The Meadows allege that their backup agreement should have been enforced because they contend that (1) the contract between the Grimsgaards and Lee expired when the escrow had not closed by March 21, 1978, and (2) that the execution of the hold harmless agreement of April 10, 1978, and the real estate purchase agreement of April 20, 1978, constituted novations as a matter of law. fn. 1

On the other hand, respondents Grimsgaards and Lee aver that there was only one contract between themselves which was merely modified from time to time until the final consummation of the real estate transaction.

[1] As the matter was submitted before the trial court on the basis of stipulations, documentary evidence and live testimony which involved serious questions of credibility, this court should not independently interpret the instruments but instead is bound by the substantial evidence rule in evaluating the trial court's interpretation. (Parsons v. Bristol Development Co. (1965) 62 Cal. 2d 861, 865-866 [44 Cal. Rptr. 767, 402 P.2d 839]. Davies Machinery Co. v. Pine Mountain Club, Inc., supra, 39 Cal.App.3d at p. 23; Service Employees Internat. Union, Local 18 v. American Building Maintenance Co. (1972) 29 Cal. App. 3d 356, 359 [105 Cal. Rptr. 564].)

[2] In resolving the issues of the sufficiency of the evidence, an appellate court is bound by the established rules of review and all factual matters will be viewed most favorably to the prevailing party and in support of the judgment. [3] Issues of credibility are likewise in the province of the trier of fact. As such, an appellate court will ordinarily look only at the evidence supporting the prevailing party and disregard any contrary showing. [4] All conflicts, therefore, are to be resolved in favor of the respondent. (Nestle v. City of Santa Monica (1972) 6 Cal. 3d 920, 925-926 [101 Cal. Rptr. 568, 496 P.2d 480]; Estate of Bristol (1943) 23 Cal. 2d 221, 223 [143 P.2d 689]; Crawford v. Southern Pacific Co. (1935) 3 Cal. 2d 427, 429 [45 P.2d 183].) [175 Cal. App. 3d 483]

[5a] The issue presented to the trial court was primarily one of intent; namely, did the Grimsgaards and Lee really intend to cause to fail, terminate, cancel and/or novate the original contract, or was their intention merely to modify the original agreement? (Hunt v. Smyth (1972) 25 Cal. App. 3d 807, 817-818 [101 Cal. Rptr. 4]; Klepper v. Hoover (1971) 21 Cal. App. 3d 460, 463 [98 Cal. Rptr. 482]; Eluschuk v. Chemical Engineers Termite Control, Inc. (1966) 246 Cal. App. 2d 463, 469 [54 Cal. Rptr. 711]; San Gabriel Val. Ready-Mixt v. Casillas (1956) 142 Cal. App. 2d 137, 140-141 [298 P.2d 76].)

What makes this case so unusual is that the original parties, the seller Lee and the buyers Grimsgaards, are not contesting the transaction. Both the buyers and the seller, according to the record, seem quite happy with the sale. Therefore the usual scenario of the seller and buyer each disputing their respective intents is not involved herein. Instead, a third party is attempting to assert its "back-up" agreement by challenging the state of mind of the seller and buyers, alleging that they intended to cause to fail, terminate, cancel and/or novate, instead of merely modifying the original contract. Thus the burden of the Meadows attempting to set aside the contractual relationship between the Grimsgaards and Lee, to which they seem to be satisfied, is indeed a heavy one.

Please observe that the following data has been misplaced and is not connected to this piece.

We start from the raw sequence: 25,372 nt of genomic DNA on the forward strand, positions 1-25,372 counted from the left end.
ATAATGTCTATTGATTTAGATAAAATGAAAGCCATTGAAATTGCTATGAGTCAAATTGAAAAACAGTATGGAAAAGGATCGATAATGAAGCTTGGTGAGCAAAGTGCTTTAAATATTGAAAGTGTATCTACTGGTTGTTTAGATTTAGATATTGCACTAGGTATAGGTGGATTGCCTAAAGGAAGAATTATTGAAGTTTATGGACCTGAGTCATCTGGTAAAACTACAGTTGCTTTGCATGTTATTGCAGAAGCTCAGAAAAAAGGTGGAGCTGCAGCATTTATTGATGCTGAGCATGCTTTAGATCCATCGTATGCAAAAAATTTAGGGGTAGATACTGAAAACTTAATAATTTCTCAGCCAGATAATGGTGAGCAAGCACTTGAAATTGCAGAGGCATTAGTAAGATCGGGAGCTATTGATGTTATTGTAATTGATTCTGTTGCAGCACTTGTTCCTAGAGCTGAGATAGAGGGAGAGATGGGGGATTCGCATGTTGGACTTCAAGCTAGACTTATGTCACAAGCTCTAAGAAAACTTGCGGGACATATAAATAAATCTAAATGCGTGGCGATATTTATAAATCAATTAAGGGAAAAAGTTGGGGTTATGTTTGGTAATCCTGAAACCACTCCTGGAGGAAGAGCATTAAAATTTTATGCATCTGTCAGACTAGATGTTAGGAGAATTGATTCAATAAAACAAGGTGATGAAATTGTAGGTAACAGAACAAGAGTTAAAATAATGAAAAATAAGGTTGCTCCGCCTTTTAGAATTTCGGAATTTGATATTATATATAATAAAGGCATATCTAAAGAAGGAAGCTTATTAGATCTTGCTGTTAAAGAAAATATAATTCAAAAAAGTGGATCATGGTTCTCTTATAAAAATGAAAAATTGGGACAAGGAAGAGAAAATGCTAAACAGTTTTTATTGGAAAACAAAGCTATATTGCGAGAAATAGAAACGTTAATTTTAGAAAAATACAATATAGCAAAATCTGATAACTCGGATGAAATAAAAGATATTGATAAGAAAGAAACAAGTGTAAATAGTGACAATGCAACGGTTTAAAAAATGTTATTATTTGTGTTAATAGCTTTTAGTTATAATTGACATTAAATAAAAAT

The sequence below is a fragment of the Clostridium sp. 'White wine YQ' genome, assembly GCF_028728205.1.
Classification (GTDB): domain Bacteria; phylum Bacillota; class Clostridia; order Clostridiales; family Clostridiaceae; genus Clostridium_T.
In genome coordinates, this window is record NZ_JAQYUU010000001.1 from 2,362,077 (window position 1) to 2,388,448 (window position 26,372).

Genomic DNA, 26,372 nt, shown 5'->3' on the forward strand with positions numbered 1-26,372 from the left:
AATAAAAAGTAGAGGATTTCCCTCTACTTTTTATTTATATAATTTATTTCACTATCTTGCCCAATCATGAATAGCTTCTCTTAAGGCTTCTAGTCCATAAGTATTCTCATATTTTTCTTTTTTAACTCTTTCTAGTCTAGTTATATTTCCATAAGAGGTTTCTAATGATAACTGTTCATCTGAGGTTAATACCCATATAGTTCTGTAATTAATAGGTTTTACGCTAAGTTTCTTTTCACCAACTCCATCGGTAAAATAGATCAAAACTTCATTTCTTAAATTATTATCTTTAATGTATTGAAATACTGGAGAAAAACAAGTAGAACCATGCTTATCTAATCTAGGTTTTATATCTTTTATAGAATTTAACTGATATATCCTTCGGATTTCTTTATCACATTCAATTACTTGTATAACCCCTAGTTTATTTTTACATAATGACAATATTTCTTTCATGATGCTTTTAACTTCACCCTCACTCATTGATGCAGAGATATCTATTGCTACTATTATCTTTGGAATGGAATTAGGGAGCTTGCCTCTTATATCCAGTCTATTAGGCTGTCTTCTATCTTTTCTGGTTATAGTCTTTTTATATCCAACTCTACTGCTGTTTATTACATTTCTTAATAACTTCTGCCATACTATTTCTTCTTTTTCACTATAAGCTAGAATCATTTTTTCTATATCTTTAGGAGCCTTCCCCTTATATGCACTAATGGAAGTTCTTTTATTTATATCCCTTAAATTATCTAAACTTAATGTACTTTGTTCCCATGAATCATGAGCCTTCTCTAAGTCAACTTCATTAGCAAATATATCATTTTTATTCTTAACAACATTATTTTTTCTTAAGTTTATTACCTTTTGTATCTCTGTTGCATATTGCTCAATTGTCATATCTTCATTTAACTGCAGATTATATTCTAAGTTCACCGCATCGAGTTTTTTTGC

The trial court was greatly impressed by the above set of facts, namely that it was dealing with the original parties relative to the sale of the El Venado property. There is substantial evidence under the unique factual posture of this case to uphold the judgment by reason alone that the sale was consummated between the original contracting parties in the absence of any showing of fraud or collusion as against third parties. [6a] Under factual circumstances, such as herein, where (1) neither fraud nor collusion is shown, (2) the original contracting parties contend that their states of mind were such as to uphold the contract between them, (3) a third party attempts to challenge that contract by alleging a state of mind as to the original contracting parties that would defeat said contract, and (4) the issue of intent is ambiguous and subject to interpretation, a trial court may properly rule in favor of the original contracting parties on the ground that they were, in fact, the original contracting parties.

Several policies support this construction. The interpretation of a contract is often shown by the acts and conduct of the parties subsequent to the execution of the contract and prior to its controversy. (Lix v. Edwards (1978) 82 Cal. App. 3d 573, 579 [147 Cal. Rptr. 294]; Spott Electrical Co. v. Industrial Indem. Co. (1973) 30 Cal. App. 3d 797, 808 [106 Cal. Rptr. 710]; Automobile Salesmen's Union v. Eastbay Motor Car Dealers, Inc. (1970) 10 Cal. App. 3d 419, 424 [89 Cal. Rptr. 20].) [7] If two parties [175 Cal. App. 3d 484] enter into a contract and appear to be satisfied with that agreement, their subsequent happiness with that arrangement, in the absence of fraud or collusion or clear express repudiation, should be a powerful incentive to sustain the continued viability of that contract. In the same regard, contracts should be interpreted whenever possible as being operative. (Civ. Code, § 1643; Advance Medical Diagnostic Laboratories v. County of Los Angeles (1976) 58 Cal. App. 3d 263, 269-270 [129 Cal. Rptr. 723].) [8] Furthermore, there is a policy against interfering with contracts by third parties. (See Speegle v. Board of Fire Underwriters (1946) 29 Cal. 2d 34, 39-40 [172 P.2d 867].)

[5b, 6b] There was neither allegation nor evidence of fraud or collusion on the part of Lee and the Grimsgaards relative to the Meadows. The intent of Lee and the Grimsgaards, relative to the contractual relationship between each other, was the sole issue to be decided. Substantial evidence therefore exists under the unique factual scenario to award judgment in favor of the original contracting parties because they were, in fact, the original contracting parties. fn. 2